Brother reveals JAW-DROPPING fact about Las Vegas’ killer’s family

One of the brothers of the man who killed at least 58 concertgoers in Las Vegas just dropped a huge clue in the case. Stephen Paddock, 64, is believed to have killed himself before law enforcement officers entered the Mandalay Beach hotel room from which he committed the massacre.

At first, Eric Paddock told reporters his brother was “just a guy” who liked burritos, gambled, and went to Las Vegas shows.

“Mars just fell into the earth,” he told NBC News. “We’re completely dumbfounded.” Another brother, Bruce Paddock, separately told NBC his brother was a laid-back, “never-in-a-hurry,” law-abiding citizen who had never been violent.

Then Eric happened to mention that their dad was Benjamin Paddock, a notorious bank robber who was on the FBI’s Most Wanted List for eight years after escaping from a Texas prison.

According to the agency, their dad was a “diagnosed psychopath.”

New York Magazine reports:

There was indeed in the late 1960s and early 1970s a bank robber, an escaped federal prisoner, and eventually a fugitive by that name (and others) who made the Most Wanted list. The FBI poster (see above) from 1969 notes that Paddock the Elder had been “diagnosed as psychopathic, has carried firearms in commission of bank robberies” and “reportedly has suicidal tendencies and should be considered armed and very dangerous.”

Fast-forward a couple of years, and Tucson’s Daily Citizen gave some more background on Paddock, before reporting that he had not been seen or heard of since making the Most Wanted list:

BENJAMIN “CHROMEDOME” PADDOCK Ex-Tucsonian Makes FBI List Of 10 Most Wanted


Citizen Staff Writer

Known to his associates as “Chromedome,” “Old Baldy,” and “Big Daddy,” Benjamin Hoskins Paddock is Tucson’s contribution to the FBI’s list of 10 most-wanted fugitives. He made the list after escaping on Dec. 31, 1968, from the Federal Correctional Institution at La Tuna, Tex., where he was serving a 20-year sentence for robbing a Phoenix bank in 1960.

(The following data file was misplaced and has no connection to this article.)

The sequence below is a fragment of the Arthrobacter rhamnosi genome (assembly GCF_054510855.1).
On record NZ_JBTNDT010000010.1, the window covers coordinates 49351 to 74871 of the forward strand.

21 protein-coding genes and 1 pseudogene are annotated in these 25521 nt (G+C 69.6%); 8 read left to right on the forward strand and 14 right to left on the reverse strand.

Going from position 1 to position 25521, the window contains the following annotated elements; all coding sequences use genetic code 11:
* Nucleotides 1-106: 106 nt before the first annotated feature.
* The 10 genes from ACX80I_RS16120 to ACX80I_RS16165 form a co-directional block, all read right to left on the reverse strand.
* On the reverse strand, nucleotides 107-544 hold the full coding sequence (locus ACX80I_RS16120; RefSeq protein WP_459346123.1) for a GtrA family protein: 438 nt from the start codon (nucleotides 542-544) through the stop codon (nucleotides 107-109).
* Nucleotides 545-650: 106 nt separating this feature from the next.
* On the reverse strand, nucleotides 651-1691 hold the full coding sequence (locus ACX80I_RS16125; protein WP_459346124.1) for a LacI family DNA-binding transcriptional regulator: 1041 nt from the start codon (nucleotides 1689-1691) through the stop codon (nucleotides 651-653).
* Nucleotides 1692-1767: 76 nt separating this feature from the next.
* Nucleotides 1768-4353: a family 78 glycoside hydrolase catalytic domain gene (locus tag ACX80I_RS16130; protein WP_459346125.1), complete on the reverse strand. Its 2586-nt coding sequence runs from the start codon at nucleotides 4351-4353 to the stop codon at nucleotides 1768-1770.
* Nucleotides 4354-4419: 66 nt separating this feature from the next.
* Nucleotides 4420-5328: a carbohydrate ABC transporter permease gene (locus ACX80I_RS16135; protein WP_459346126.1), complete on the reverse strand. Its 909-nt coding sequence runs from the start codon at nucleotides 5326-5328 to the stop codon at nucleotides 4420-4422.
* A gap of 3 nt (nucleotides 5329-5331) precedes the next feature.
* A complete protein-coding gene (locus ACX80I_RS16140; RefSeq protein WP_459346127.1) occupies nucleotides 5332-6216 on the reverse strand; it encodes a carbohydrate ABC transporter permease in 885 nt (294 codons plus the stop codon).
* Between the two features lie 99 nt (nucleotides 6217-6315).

Paddock — alias Perry Archer, Benjamin J. Butler, Leo Genstein, Pat Paddock and Patrick Benjamin Paddock — hasn’t been seen or heard from since. At the time of the robbery, Paddock lived in Tucson with his wife and four children. Neighbors said they couldn’t believe that the colorful businessman, then 34 years old, was involved in crime.

Paddock also had been accused of two other bank robberies. Those charges were dropped after his conviction. Federal officers reported that when he was arrested in Las Vegas, Paddock attempted to run down an FBI agent with his car.

“Since he has utilized firearms in previous crimes, has employed violence in attempting to evade arrest and has been diagnosed as being psychopathic, Paddock should be considered extremely dangerous,” said Palmer M. Baken Jr., agent in charge of the Phoenix FBI office.

The sins of the father should not, of course, be visited upon the son, but this new intel on Stephen Paddock’s family history is obviously as germane to the mystery of his savage outbreak as any random speculation or ISIS claims.

The Las Vegas killer’s dad was finally captured in in 1978 in Oregon, where he owned a bingo parlor, local papers reported. Apparently, he liked gambling, just like his son.

And like his son, those who knew him seemed shocked about his crimes.

At least in this case, there’ll be no running away from the law.

[This article was written by Joe Vidueira.]

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